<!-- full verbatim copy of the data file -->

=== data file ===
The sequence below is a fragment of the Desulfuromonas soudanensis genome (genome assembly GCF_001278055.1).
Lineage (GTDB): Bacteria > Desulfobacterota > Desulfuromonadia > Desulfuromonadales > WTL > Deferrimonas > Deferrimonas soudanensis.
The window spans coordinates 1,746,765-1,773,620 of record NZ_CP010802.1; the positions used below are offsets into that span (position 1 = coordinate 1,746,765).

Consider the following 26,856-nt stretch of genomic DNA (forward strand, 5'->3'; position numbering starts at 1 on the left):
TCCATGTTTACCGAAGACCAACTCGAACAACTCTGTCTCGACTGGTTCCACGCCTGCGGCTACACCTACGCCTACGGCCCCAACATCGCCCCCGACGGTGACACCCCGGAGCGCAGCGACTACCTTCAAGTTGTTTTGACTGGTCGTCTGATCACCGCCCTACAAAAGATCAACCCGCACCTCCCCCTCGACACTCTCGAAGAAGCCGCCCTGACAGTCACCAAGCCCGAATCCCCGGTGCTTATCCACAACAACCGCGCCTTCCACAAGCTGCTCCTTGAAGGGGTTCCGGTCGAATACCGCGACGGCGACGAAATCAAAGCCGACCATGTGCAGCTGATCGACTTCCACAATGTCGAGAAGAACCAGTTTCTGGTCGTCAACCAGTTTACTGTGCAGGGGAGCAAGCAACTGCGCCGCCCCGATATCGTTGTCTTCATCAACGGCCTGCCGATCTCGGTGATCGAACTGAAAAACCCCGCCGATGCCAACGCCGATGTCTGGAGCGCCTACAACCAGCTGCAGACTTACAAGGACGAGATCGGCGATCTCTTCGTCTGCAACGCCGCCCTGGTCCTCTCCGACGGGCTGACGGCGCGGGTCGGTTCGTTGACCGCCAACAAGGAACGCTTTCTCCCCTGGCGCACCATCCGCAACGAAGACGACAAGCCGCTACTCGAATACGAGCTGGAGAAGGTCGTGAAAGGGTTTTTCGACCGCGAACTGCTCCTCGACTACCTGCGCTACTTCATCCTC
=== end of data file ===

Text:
The sequence below is a fragment of the Desulfuromonas soudanensis genome (genome assembly GCF_001278055.1).
Lineage (GTDB): Bacteria > Desulfobacterota > Desulfuromonadia > Desulfuromonadales > WTL > Deferrimonas > Deferrimonas soudanensis.
The window spans coordinates 1,746,765-1,773,620 of record NZ_CP010802.1; the positions used below are offsets into that span (position 1 = coordinate 1,746,765).

Consider the following 26,856-nt stretch of genomic DNA (forward strand, 5'->3'; position numbering starts at 1 on the left):
TCCATGTTTACCGAAGACCAACTCGAACAACTCTGTCTCGACTGGTTCCACGCCTGCGGCTACACCTACGCCTACGGCCCCAACATCGCCCCCGACGGTGACACCCCGGAGCGCAGCGACTACCTTCAAGTTGTTTTGACTGGTCGTCTGATCACCGCCCTACAAAAGATCAACCCGCACCTCCCCCTCGACACTCTCGAAGAAGCCGCCCTGACAGTCACCAAGCCCGAATCCCCGGTGCTTATCCACAACAACCGCGCCTTCCACAAGCTGCTCCTTGAAGGGGTTCCGGTCGAATACCGCGACGGCGACGAAATCAAAGCCGACCATGTGCAGCTGATCGACTTCCACAATGTCGAGAAGAACCAGTTTCTGGTCGTCAACCAGTTTACTGTGCAGGGGAGCAAGCAACTGCGCCGCCCCGATATCGTTGTCTTCATCAACGGCCTGCCGATCTCGGTGATCGAACTGAAAAACCCCGCCGATGCCAACGCCGATGTCTGGAGCGCCTACAACCAGCTGCAGACTTACAAGGACGAGATCGGCGATCTCTTCGTCTGCAACGCCGCCCTGGTCCTCTCCGACGGGCTGACGGCGCGGGTCGGTTCGTTGACCGCCAACAAGGAACGCTTTCTCCCCTGGCGCACCATCCGCAACGAAGACGACAAGCCGCTACTCGAATACGAGCTGGAGAAGGTCGTGAAAGGGTTTTTCGACCGCGAACTGCTCCTCGACTACCTGCGCTACTTCATCCTC